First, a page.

Farm Safety Power Sources

There is a saying that carefulness costs you nothing, but carelessness may cost a life.

Sometimes, safety is regarded as an ideal, like integrity or honesty. However, for safety principles to be effective, they must be implemented. It’s great to believe in safety, but that alone will not save a life or prevent an injury.

It only takes a split second for someone to come into contact with electricity.

Your most seasoned worker to your least, family members, an ag-related worker leaving a load or applying fertilizer — any person on your farm is at risk of becoming injured or killed due to electrical contact.

Safety starts with you

Take steps to ensure everyone’s safety. Review power line locations and height clearance with anyone and everyone working on the farm or doing business there. One example of a hazard is when elevated dump truck beds contact or come too close to power lines (the topic of this column). However, the safety principles apply to any worker or visitor. During harvest or any time of year, here are some safety steps to implement.

Dump truck safety

1. Take time to go over potential hazards and be willing to spot the person driving when possible — even during a seemingly a straightforward task.

  • Encourage drivers to load and unload all materials away from overhead power lines.
  • Even better, create a dedicated drop zone away from all overhead power lines.
  • Post the 10-foot power line clearance rule and “look up and look out” reminders.

2. Educate drivers that potential electrical hazards for raising or lowering a truck bed include:

  • Direct contact with an overhead line or pole.
  • Indirect contact, which could cause electricity to jump/”arc.”
  • Entanglement that brings down wires, which can energize the truck and the ground.
  • Exposing others to stray voltage.

3. Encourage drivers to lower truck bed boxes before moving.

4. If you see the hydraulic truck bed comes within 10 feet of or contacts a power line, utility pole or guy-wire, instruct the driver to stay in the cab. Call 9-1-1 to have your electric cooperative or utility dispatched to deenergize the power. Give instructions from 50 feet away and inform everyone else to stay back.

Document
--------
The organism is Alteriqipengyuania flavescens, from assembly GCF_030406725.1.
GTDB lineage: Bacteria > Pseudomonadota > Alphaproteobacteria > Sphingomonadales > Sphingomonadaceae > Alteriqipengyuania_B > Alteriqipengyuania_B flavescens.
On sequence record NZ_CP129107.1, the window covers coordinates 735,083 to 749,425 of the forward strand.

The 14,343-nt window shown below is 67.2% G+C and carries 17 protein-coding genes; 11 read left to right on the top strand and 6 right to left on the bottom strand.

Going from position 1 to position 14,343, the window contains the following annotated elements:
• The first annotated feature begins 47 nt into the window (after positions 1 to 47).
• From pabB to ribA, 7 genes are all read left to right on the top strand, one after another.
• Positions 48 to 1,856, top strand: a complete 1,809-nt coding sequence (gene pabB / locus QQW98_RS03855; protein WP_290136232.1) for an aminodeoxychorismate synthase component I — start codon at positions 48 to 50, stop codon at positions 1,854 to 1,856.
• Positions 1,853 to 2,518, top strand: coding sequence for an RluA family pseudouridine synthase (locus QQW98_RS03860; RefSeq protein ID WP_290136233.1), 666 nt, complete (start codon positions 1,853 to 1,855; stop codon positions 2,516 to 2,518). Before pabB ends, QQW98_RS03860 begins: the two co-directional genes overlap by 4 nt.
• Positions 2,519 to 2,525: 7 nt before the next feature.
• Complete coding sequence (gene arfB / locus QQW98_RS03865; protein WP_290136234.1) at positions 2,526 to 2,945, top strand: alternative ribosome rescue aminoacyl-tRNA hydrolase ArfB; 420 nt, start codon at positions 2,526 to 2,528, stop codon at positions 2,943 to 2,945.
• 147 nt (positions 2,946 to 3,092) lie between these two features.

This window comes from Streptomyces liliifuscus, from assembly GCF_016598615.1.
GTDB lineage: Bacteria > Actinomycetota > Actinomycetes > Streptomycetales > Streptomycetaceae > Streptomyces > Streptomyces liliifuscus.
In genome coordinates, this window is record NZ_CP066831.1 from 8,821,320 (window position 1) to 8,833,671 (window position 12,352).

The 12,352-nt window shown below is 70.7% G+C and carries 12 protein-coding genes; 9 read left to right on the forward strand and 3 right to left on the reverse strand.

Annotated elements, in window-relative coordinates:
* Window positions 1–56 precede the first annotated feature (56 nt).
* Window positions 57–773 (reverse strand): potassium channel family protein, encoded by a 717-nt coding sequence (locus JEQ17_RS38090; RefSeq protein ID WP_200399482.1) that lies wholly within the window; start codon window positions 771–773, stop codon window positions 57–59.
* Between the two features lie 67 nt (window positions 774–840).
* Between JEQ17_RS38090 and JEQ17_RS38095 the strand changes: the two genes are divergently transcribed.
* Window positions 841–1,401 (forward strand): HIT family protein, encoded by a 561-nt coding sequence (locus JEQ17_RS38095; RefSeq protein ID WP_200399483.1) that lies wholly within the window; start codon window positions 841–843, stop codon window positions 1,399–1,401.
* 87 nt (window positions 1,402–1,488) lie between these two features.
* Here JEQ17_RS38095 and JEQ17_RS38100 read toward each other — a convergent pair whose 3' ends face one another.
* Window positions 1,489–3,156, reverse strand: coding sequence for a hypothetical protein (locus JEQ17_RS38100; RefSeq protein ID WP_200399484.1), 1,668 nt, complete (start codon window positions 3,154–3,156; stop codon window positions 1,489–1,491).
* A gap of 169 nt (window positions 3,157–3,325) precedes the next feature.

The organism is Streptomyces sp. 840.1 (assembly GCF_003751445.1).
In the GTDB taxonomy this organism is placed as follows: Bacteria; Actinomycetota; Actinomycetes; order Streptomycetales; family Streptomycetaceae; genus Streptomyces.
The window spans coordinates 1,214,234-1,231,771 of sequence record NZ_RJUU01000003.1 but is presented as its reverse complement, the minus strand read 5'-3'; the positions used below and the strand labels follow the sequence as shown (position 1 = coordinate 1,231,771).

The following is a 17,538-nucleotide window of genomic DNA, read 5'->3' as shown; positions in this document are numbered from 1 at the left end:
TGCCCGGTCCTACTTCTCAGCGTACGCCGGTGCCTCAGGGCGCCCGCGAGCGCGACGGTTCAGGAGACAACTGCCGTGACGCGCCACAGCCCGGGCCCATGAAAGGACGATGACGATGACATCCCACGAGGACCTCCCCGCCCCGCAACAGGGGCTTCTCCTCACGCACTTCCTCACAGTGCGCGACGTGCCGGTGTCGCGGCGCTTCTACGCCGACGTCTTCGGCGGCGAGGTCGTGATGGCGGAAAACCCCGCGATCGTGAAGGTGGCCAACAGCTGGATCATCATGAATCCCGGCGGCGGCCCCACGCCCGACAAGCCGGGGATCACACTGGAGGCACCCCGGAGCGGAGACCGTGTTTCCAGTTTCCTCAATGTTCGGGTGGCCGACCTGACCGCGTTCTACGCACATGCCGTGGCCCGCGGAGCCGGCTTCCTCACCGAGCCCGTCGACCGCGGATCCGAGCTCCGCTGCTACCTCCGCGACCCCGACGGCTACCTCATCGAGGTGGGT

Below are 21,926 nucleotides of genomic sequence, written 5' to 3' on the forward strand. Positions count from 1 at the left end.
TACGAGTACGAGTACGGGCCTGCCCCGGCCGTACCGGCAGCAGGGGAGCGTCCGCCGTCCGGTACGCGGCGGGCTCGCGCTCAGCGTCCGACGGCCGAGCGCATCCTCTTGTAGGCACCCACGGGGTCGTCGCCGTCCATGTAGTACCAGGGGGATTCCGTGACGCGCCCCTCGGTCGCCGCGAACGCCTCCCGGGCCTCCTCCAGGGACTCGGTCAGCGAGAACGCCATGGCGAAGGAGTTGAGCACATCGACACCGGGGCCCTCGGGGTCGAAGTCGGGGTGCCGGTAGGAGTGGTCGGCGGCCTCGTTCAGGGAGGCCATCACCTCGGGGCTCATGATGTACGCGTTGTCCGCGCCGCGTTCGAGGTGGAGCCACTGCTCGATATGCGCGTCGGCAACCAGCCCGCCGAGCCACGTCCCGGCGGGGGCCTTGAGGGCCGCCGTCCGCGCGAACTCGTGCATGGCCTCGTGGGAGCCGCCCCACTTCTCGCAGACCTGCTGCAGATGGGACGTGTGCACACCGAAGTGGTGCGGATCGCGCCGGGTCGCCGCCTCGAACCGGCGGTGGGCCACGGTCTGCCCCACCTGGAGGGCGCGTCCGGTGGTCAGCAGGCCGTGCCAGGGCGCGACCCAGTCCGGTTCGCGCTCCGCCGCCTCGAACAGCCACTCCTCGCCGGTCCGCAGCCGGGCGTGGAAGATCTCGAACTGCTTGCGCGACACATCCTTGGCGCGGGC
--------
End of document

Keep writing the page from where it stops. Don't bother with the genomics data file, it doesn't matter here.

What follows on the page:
5. Know how to instruct a driver to properly exit a cab if there is smoke or a fire. (Instruct from a distance of at least 50 feet away.) Anyone exiting the cab should cross their arms close to their chest and make a solid jump out. Then, they should make deliberate hops, with feet together, hopping away as far as they can. When people walk or run in a downed-line or stray voltage situation, they could be exposed to two different voltages at the same time and become electricity’s path to ground. This is known as step potential.

6. Never assume that because someone works in the agricultural industry that he or she understands the potential of stray voltage or other electrical hazards. In fact, do not assume this about anyone.

General tips

  • Start every workday with a staff safety meeting. Discuss all operations for the day and review power line/pole locations, as well as clearance.
  • Emphasize safety above speed to everyone on the farm, especially during busy seasons like harvest.
  • Encourage folding and unfolding to be done well into the field, not at the field’s edge, which could have power lines running next to it.
  • Do not store irrigation pipes, hay bales, machinery or anything else under power lines.
  • Be aware of power line locations in proximity to grain bins. If there is a nearby power line, always load and unload on the side without a power line. Contact your electric cooperative or utility with questions about grain bin power line clearance/OSHA regulations.

When in doubt, contact your electric cooperative or utility about damaged or downed power lines or poles, regardless of how it happened. Utility crews would much rather check out an issue than risk a potentially dangerous situation.

Have a wonderful harvest and stay safe out there. Learn more at SafeElectricity.org.

Erin Hollinshead serves as executive director of Safe Electricity.